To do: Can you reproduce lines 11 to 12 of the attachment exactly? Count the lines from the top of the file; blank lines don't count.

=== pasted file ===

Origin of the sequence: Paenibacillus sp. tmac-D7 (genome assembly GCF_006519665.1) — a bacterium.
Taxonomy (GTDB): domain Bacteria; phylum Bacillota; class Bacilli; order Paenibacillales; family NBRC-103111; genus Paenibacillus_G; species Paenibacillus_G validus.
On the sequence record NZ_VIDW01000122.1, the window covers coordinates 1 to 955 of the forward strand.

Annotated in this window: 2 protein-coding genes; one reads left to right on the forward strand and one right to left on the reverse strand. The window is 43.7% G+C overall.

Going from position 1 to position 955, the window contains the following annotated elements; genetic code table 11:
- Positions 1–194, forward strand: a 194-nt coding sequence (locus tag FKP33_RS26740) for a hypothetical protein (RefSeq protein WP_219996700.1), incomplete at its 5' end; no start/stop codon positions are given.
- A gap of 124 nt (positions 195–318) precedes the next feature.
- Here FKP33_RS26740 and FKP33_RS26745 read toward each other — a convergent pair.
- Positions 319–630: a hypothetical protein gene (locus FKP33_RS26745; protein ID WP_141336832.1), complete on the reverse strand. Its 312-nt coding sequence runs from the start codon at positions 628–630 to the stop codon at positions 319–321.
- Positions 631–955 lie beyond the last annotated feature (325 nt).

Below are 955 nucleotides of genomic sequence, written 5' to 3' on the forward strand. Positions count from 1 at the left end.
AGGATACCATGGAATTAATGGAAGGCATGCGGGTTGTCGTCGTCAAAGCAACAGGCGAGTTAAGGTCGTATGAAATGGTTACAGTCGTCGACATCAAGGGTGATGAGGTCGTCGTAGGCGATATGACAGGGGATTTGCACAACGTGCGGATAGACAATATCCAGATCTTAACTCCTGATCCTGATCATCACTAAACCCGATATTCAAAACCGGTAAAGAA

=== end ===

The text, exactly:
Below are 955 nucleotides of genomic sequence, written 5' to 3' on the forward strand. Positions count from 1 at the left end.
AGGATACCATGGAATTAATGGAAGGCATGCGGGTTGTCGTCGTCAAAGCAACAGGCGAGTTAAGGTCGTATGAAATGGTTACAGTCGTCGACATCAAGGGTGATGAGGTCGTCGTAGGCGATATGACAGGGGATTTGCACAACGTGCGGATAGACAATATCCAGATCTTAACTCCTGATCCTGATCATCACTAAACCCGATATTCAAAACCGGTAAAGAA